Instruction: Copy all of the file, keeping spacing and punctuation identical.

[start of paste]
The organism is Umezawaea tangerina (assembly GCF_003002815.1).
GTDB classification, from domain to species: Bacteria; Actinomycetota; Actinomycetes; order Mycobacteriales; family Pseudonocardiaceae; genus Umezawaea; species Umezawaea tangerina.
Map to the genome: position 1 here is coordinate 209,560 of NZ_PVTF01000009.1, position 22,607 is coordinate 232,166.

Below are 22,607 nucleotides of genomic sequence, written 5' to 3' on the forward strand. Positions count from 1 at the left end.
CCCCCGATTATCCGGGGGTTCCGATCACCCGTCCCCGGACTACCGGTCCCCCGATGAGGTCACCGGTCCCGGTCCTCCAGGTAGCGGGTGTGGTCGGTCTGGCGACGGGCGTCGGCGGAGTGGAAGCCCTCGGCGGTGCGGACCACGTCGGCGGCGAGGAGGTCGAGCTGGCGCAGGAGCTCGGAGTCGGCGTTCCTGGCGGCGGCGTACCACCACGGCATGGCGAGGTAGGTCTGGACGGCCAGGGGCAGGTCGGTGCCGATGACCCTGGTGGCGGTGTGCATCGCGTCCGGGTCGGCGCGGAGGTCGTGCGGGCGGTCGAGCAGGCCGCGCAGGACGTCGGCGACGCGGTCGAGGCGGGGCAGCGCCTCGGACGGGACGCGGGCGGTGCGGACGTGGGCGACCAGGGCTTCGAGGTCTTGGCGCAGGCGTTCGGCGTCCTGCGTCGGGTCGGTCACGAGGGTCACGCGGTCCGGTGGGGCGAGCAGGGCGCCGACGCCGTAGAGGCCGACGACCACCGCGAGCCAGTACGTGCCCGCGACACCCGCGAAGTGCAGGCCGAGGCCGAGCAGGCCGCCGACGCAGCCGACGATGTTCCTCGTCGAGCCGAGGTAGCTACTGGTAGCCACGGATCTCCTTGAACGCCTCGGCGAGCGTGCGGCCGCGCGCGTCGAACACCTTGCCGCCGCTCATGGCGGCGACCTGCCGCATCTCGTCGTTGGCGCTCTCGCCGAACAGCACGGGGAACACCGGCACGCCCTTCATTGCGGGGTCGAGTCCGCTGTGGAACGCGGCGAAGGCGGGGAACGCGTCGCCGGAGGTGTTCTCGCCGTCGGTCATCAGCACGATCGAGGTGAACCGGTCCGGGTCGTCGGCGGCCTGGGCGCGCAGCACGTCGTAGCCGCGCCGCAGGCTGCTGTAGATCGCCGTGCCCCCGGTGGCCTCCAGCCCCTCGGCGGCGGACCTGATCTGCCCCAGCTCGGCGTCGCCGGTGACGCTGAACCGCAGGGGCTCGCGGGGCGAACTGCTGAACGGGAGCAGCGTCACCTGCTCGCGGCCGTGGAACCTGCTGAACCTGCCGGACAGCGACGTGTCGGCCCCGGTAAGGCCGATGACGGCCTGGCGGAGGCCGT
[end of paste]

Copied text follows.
The organism is Umezawaea tangerina (assembly GCF_003002815.1).
GTDB classification, from domain to species: Bacteria; Actinomycetota; Actinomycetes; order Mycobacteriales; family Pseudonocardiaceae; genus Umezawaea; species Umezawaea tangerina.
Map to the genome: position 1 here is coordinate 209,560 of NZ_PVTF01000009.1, position 22,607 is coordinate 232,166.

Below are 22,607 nucleotides of genomic sequence, written 5' to 3' on the forward strand. Positions count from 1 at the left end.
CCCCCGATTATCCGGGGGTTCCGATCACCCGTCCCCGGACTACCGGTCCCCCGATGAGGTCACCGGTCCCGGTCCTCCAGGTAGCGGGTGTGGTCGGTCTGGCGACGGGCGTCGGCGGAGTGGAAGCCCTCGGCGGTGCGGACCACGTCGGCGGCGAGGAGGTCGAGCTGGCGCAGGAGCTCGGAGTCGGCGTTCCTGGCGGCGGCGTACCACCACGGCATGGCGAGGTAGGTCTGGACGGCCAGGGGCAGGTCGGTGCCGATGACCCTGGTGGCGGTGTGCATCGCGTCCGGGTCGGCGCGGAGGTCGTGCGGGCGGTCGAGCAGGCCGCGCAGGACGTCGGCGACGCGGTCGAGGCGGGGCAGCGCCTCGGACGGGACGCGGGCGGTGCGGACGTGGGCGACCAGGGCTTCGAGGTCTTGGCGCAGGCGTTCGGCGTCCTGCGTCGGGTCGGTCACGAGGGTCACGCGGTCCGGTGGGGCGAGCAGGGCGCCGACGCCGTAGAGGCCGACGACCACCGCGAGCCAGTACGTGCCCGCGACACCCGCGAAGTGCAGGCCGAGGCCGAGCAGGCCGCCGACGCAGCCGACGATGTTCCTCGTCGAGCCGAGGTAGCTACTGGTAGCCACGGATCTCCTTGAACGCCTCGGCGAGCGTGCGGCCGCGCGCGTCGAACACCTTGCCGCCGCTCATGGCGGCGACCTGCCGCATCTCGTCGTTGGCGCTCTCGCCGAACAGCACGGGGAACACCGGCACGCCCTTCATTGCGGGGTCGAGTCCGCTGTGGAACGCGGCGAAGGCGGGGAACGCGTCGCCGGAGGTGTTCTCGCCGTCGGTCATCAGCACGATCGAGGTGAACCGGTCCGGGTCGTCGGCGGCCTGGGCGCGCAGCACGTCGTAGCCGCGCCGCAGGCTGCTGTAGATCGCCGTGCCCCCGGTGGCCTCCAGCCCCTCGGCGGCGGACCTGATCTGCCCCAGCTCGGCGTCGCCGGTGACGCTGAACCGCAGGGGCTCGCGGGGCGAACTGCTGAACGGGAGCAGCGTCACCTGCTCGCGGCCGTGGAACCTGCTGAACCTGCCGGACAGCGACGTGTCGGCCCCGGTAAGGCCGATGACGGCCTGGCGGAGGCCGT